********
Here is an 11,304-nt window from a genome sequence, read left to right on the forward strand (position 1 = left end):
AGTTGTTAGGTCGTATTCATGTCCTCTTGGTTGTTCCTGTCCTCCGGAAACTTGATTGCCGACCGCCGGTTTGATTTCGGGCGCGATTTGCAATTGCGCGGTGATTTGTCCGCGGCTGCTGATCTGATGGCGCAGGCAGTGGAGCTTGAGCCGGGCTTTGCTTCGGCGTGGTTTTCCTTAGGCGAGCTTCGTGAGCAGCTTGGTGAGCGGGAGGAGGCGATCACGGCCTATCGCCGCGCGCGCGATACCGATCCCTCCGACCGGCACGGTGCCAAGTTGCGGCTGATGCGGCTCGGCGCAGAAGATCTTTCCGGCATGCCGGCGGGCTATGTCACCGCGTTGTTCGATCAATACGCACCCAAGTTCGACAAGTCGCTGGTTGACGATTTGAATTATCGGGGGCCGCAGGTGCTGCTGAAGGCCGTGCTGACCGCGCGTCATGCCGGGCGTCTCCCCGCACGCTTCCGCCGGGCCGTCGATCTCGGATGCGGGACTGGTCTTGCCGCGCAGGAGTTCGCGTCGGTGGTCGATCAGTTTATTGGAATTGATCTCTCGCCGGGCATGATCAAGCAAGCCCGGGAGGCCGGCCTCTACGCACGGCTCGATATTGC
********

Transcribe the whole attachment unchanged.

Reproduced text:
Here is an 11,304-nt window from a genome sequence, read left to right on the forward strand (position 1 = left end):
AGTTGTTAGGTCGTATTCATGTCCTCTTGGTTGTTCCTGTCCTCCGGAAACTTGATTGCCGACCGCCGGTTTGATTTCGGGCGCGATTTGCAATTGCGCGGTGATTTGTCCGCGGCTGCTGATCTGATGGCGCAGGCAGTGGAGCTTGAGCCGGGCTTTGCTTCGGCGTGGTTTTCCTTAGGCGAGCTTCGTGAGCAGCTTGGTGAGCGGGAGGAGGCGATCACGGCCTATCGCCGCGCGCGCGATACCGATCCCTCCGACCGGCACGGTGCCAAGTTGCGGCTGATGCGGCTCGGCGCAGAAGATCTTTCCGGCATGCCGGCGGGCTATGTCACCGCGTTGTTCGATCAATACGCACCCAAGTTCGACAAGTCGCTGGTTGACGATTTGAATTATCGGGGGCCGCAGGTGCTGCTGAAGGCCGTGCTGACCGCGCGTCATGCCGGGCGTCTCCCCGCACGCTTCCGCCGGGCCGTCGATCTCGGATGCGGGACTGGTCTTGCCGCGCAGGAGTTCGCGTCGGTGGTCGATCAGTTTATTGGAATTGATCTCTCGCCGGGCATGATCAAGCAAGCCCGGGAGGCCGGCCTCTACGCACGGCTCGATATTGC